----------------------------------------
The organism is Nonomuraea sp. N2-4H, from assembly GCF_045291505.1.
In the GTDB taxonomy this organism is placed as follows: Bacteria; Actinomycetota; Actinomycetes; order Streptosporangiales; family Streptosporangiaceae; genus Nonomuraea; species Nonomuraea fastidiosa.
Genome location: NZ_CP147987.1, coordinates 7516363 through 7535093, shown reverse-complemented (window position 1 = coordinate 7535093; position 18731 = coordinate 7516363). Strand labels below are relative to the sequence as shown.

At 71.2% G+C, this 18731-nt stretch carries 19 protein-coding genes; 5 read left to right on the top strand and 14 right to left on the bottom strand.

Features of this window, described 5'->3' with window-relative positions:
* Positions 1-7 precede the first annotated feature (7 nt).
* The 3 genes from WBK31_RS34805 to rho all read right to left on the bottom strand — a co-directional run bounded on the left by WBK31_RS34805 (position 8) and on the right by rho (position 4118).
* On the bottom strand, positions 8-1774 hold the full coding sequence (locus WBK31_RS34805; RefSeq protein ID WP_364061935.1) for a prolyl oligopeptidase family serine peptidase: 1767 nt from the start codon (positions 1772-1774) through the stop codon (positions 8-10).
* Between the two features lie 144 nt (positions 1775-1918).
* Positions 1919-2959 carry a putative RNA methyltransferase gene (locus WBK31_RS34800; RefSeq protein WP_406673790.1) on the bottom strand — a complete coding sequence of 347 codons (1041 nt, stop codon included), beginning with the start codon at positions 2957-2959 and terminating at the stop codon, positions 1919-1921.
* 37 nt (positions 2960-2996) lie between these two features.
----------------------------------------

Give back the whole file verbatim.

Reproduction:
The organism is Nonomuraea sp. N2-4H, from assembly GCF_045291505.1.
In the GTDB taxonomy this organism is placed as follows: Bacteria; Actinomycetota; Actinomycetes; order Streptosporangiales; family Streptosporangiaceae; genus Nonomuraea; species Nonomuraea fastidiosa.
Genome location: NZ_CP147987.1, coordinates 7516363 through 7535093, shown reverse-complemented (window position 1 = coordinate 7535093; position 18731 = coordinate 7516363). Strand labels below are relative to the sequence as shown.

At 71.2% G+C, this 18731-nt stretch carries 19 protein-coding genes; 5 read left to right on the top strand and 14 right to left on the bottom strand.

Features of this window, described 5'->3' with window-relative positions:
* Positions 1-7 precede the first annotated feature (7 nt).
* The 3 genes from WBK31_RS34805 to rho all read right to left on the bottom strand — a co-directional run bounded on the left by WBK31_RS34805 (position 8) and on the right by rho (position 4118).
* On the bottom strand, positions 8-1774 hold the full coding sequence (locus WBK31_RS34805; RefSeq protein ID WP_364061935.1) for a prolyl oligopeptidase family serine peptidase: 1767 nt from the start codon (positions 1772-1774) through the stop codon (positions 8-10).
* Between the two features lie 144 nt (positions 1775-1918).
* Positions 1919-2959 carry a putative RNA methyltransferase gene (locus WBK31_RS34800; RefSeq protein WP_406673790.1) on the bottom strand — a complete coding sequence of 347 codons (1041 nt, stop codon included), beginning with the start codon at positions 2957-2959 and terminating at the stop codon, positions 1919-1921.
* 37 nt (positions 2960-2996) lie between these two features.